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Coach Gregg Clark was looking behind the advertising hoardings and Baljit Singh Saini was searching underneath the dugout bench as the support staff hunted for a lost ball after Wednesday's practice session with some urgency. "We don't miss them in practice," said assistant coach BJ Cariappa. "We only miss them in matches."
The remark, more in jest than it was caustic, summed up the mood in the camp. A day after being knocked out of the Hockey Junior World Cup quarterfinal race following a 3-3 draw with Korea, there weren't slumped shoulders or long faces. Quite to the contrary, the players, who were in tears after the match on Tuesday, oozed joie de vivre as 20-year-olds do.
During their light training ahead of Thursday's 9-12th place qualification match against Argentina, the players were in a mood more cheerful than they have been in during such sessions over the last two week or so. They played a bit of what was a variation of rugby to warm up before proceeding to some penalty stroke and penalty corner practice.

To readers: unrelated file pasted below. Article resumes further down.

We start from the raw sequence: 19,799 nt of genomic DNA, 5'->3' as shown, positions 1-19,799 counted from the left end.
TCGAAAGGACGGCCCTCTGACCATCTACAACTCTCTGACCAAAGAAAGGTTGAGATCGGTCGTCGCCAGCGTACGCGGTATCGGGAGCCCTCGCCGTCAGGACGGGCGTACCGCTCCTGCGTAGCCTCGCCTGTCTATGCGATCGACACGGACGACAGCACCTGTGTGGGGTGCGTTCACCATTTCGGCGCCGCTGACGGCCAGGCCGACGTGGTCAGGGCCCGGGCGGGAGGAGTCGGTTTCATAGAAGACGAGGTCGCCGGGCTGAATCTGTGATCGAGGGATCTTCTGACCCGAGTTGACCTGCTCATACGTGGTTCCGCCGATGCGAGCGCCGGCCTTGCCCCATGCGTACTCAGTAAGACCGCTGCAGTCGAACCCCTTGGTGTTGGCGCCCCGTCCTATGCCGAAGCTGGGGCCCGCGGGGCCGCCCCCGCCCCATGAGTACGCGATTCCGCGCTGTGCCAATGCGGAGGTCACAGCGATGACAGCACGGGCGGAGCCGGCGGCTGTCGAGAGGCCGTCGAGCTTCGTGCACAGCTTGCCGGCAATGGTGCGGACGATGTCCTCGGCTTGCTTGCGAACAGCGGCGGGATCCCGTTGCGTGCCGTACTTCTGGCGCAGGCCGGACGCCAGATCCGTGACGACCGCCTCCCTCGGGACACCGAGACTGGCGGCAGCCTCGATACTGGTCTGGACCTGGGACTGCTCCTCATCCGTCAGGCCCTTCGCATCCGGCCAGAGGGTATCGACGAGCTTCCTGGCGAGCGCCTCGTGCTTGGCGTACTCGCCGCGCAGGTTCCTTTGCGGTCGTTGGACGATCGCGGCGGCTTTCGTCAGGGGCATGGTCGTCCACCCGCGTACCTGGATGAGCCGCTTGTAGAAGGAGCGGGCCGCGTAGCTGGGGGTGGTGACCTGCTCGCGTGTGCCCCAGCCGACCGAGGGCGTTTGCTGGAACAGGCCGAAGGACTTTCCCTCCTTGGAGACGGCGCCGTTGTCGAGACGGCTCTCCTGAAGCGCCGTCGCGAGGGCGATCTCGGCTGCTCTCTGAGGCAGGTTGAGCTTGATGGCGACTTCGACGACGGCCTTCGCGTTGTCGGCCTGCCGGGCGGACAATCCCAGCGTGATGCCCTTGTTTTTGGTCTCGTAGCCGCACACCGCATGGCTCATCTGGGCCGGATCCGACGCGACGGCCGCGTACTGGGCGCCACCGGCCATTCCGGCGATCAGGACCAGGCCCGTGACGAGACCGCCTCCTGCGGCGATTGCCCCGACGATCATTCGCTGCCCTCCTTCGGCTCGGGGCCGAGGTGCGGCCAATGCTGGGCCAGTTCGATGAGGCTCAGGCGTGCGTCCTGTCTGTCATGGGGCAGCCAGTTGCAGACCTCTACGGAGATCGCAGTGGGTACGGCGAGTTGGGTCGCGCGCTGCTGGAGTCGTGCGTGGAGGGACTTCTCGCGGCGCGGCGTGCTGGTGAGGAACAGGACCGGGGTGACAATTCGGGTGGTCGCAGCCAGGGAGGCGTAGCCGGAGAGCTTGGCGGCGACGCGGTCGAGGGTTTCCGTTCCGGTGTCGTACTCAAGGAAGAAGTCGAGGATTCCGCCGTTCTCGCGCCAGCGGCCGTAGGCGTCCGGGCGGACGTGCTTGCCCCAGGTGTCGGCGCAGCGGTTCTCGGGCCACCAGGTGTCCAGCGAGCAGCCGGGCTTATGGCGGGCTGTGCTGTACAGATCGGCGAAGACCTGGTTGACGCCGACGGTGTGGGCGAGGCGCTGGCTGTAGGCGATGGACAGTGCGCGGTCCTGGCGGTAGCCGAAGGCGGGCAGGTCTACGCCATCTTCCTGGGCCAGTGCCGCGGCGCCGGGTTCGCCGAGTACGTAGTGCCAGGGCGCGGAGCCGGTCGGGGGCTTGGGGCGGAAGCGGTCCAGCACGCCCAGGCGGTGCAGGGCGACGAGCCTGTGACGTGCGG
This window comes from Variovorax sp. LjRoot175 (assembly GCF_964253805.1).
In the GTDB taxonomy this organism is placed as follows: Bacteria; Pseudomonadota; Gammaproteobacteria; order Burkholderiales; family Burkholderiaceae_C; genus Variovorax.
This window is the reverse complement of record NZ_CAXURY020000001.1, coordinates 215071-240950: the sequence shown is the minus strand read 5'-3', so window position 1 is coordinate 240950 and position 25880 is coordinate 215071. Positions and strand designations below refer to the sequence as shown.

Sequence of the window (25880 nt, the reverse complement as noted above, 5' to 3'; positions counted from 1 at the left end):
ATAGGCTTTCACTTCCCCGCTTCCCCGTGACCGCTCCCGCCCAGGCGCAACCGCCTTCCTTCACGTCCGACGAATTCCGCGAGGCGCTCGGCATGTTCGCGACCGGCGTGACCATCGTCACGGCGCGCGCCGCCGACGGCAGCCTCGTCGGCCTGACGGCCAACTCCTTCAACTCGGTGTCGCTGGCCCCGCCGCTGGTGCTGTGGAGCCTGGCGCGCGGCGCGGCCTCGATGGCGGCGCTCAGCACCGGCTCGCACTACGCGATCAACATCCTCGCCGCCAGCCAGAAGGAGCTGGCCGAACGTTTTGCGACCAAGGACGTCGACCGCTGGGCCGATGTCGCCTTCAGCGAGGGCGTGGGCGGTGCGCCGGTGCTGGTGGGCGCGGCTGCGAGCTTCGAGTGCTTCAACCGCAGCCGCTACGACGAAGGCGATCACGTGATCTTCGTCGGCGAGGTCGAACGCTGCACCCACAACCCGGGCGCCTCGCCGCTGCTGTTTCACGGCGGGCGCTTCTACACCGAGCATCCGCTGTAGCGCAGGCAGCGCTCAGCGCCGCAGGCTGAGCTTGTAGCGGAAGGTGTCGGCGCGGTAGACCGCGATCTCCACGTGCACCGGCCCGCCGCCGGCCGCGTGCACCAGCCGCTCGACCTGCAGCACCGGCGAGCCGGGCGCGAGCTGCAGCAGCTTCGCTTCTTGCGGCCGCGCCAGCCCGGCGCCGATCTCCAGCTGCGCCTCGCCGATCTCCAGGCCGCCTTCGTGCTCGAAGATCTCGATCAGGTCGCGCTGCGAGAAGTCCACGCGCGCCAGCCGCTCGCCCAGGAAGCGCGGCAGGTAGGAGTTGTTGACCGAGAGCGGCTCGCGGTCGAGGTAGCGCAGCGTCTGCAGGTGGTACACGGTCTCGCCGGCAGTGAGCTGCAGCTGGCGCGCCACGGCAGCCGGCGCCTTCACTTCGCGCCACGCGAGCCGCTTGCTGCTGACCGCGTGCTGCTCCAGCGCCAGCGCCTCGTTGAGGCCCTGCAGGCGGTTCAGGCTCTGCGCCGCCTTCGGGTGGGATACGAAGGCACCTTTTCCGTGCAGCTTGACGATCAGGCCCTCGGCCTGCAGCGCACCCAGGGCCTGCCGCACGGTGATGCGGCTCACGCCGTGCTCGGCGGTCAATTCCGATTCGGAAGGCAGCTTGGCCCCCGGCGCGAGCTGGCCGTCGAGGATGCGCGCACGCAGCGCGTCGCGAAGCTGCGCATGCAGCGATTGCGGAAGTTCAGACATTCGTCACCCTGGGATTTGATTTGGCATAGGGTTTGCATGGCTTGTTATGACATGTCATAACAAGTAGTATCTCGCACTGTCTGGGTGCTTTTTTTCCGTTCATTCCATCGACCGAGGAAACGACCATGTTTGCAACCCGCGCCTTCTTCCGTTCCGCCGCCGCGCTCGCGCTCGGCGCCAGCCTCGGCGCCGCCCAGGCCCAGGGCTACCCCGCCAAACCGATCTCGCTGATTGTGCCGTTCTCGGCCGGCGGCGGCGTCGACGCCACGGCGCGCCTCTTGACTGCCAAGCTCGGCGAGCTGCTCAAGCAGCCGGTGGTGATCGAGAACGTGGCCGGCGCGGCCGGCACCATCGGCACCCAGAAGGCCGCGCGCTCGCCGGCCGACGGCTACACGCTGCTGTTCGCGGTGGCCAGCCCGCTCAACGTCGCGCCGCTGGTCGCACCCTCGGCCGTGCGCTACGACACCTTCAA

For the first time in the tournament, it was palpable they were playing for fun. The result had knocked them out all right, but it also seemed to have liberated them.
Take for example Sushant Tirkey.
In the first two matches, India went ahead with Harjot Singh, the number one junior goalkeeper. However, for Tuesday's must-win game against Korea, the think tank opted to play Tirkey under the bar.
Tirkey, even though a talented goalkeeper, has a suspect temperament when it comes to handling big-match pressure. During the India U-21 team's tour of Europe earlier this summer, he let in nine goals against Belgium and later admitted to have panicked on the field.
Against Korea, he was beaten on the near side, on the far side and though the legs by dragflicker Seungju You. To blame Tirkey may also mean taking some credit away from the tournament top-scorer You (seven goals), but then the Indian goalkeeper allowed himself to be out-thought very easily.